“You know Dude, I myself dabbled with pacifism at one point.  Not in Nam, of course…”

Walter Sobchak’s words went running through my mind while reading Peter J. Leithart’s Defending Constantine. I kept asking myself, when would Leithart drop the ball and eventually get around to echoing Walter? As if I would soon read something along the lines of, “Jesus is cool and all, but one day you have to face up to the fact that the world is a violent place… just like Constantine once did.”

The moment never came. Instead, Leithart’s book took me in another direction altogether. For one thing, I’ve had to rethink the meaning of the “C” word.

Leithart argument combines theology and history in a way that even Yoder would appreciate. The book is framed by the following questions: what historical warrant is there for believing that the early church held to a normative stance on pacifism? Did the church suffer a fall in the fourth-century from a pristine state? When these claims cannot be historically substantiated, as Leithart believes they cannot, then the entire Constantinian edifice crumbles; no such historical church characterized by non-violence, therefore no Constantinian fall (293). Instead, Leithart finds ample evidence of a “liberal Protestant metanarrative” at work; the kind that says, “the church gradually sheds its external political encrustrations and is revealed as what in essence it always has been, something ‘purely religious.’  On those premises, the critique of Constantinianism is preloaded; no matter how faithfully the church gives cultural form to its gospel, it is abandoning the ‘spiritual’ message of Jesus” (308).

However, the main target of the book is not Yoder, although he certainly provides a foil.  In fact, what makes the book interesting is that Leithart agrees with so much of what Yoder has to say about history, the politics of Jesus, Christianity and the pretensions of empire. Defending Constantine is one of those books where you have to resist the temptation to jump to the last chapter where Leithart lets loose on Yoder, Hauerwas, et. al. There’s too much at stake with the detailed history. Beyond the question of pacifism, I think there are more interesting points to be made.  Here are a few thoughts:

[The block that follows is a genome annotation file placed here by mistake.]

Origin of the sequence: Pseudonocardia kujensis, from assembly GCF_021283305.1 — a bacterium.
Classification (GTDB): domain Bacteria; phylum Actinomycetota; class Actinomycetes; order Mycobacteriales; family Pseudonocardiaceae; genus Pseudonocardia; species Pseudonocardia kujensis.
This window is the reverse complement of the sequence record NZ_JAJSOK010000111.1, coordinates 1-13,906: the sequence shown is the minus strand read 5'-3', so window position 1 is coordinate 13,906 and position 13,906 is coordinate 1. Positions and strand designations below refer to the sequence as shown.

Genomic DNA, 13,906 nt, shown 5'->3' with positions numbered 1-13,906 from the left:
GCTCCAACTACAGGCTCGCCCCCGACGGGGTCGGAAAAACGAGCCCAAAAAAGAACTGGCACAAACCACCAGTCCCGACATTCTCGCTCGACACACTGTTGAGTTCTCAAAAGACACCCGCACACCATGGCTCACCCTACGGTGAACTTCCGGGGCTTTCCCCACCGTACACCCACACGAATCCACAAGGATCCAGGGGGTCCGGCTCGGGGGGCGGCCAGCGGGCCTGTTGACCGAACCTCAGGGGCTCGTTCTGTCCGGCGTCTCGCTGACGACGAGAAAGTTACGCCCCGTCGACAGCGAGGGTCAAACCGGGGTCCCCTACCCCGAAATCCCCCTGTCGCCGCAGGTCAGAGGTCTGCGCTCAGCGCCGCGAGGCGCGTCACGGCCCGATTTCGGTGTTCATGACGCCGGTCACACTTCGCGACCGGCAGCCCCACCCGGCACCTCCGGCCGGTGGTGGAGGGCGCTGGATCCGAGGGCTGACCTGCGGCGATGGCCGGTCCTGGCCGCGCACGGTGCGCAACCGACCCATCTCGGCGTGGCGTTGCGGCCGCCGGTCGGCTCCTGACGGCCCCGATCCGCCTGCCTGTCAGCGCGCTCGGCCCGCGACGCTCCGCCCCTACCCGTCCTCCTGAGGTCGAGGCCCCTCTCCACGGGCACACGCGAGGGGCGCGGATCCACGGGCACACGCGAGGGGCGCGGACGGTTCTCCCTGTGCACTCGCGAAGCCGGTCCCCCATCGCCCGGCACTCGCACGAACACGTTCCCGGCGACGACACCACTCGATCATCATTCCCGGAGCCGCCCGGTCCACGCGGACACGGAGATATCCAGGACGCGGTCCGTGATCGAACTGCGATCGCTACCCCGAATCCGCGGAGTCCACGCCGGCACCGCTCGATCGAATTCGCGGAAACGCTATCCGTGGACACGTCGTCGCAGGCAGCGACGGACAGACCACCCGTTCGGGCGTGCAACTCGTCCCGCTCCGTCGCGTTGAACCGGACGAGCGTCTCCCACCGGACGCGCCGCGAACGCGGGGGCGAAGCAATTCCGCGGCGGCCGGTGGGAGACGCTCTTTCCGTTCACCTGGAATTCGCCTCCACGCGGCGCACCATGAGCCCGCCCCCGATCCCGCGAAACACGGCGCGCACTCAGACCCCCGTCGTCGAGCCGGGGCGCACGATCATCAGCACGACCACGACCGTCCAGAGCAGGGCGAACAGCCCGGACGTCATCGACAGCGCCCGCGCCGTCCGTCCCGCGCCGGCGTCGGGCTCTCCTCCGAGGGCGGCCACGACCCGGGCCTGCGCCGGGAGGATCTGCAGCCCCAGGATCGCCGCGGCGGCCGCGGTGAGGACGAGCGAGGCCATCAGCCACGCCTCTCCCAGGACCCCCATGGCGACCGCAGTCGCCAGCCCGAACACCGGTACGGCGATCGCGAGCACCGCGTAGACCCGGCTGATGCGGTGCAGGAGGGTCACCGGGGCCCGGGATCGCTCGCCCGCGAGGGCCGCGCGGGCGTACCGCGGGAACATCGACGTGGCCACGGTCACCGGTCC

Leithart admits:

“Yoder’s critique is powerful because it offers a comparatively simple paradigm that proliferats new insights and seems to explain a great deal about the history of the church and the West. It is powerful too because it exposes the bonds between foundational theological grids (nature-grace, for instance), conceptions of church-state relations, theological method and the social location of the church. It is also powerful because so much of what Yoder attacks is so familiar, and so wrong. And it is powerful because it gives blunt names – heresy and apostasy – to habits of thought and Christian practices that can have become instinctive” (316).

But Yoder’s historical narrative suffers from its own Constantinian construct – the Constantinian Shift ironically becomes the driver of history, not Christ.  Yoder is aware of this danger, but he still works “with a ‘prior narrative’ of the church’s fall.  He starts with a closed narrative, the one he inherited from sixteenth-century Anabaptists.  Everything else remains open, everything else discussable; that narrative remains fixed and foundational” (319).  With Constantinianism lenses, Yoder also fails in his reading of Augustine.  Leithart pointedly asks: “Who is putting too much weight on princes – Yoder, who wrote constantly about Constantine, or Augustine, who dispatches Constantine in a brief chapter in City of God so that he can rush ahead to relate the history of God’s city?” (321).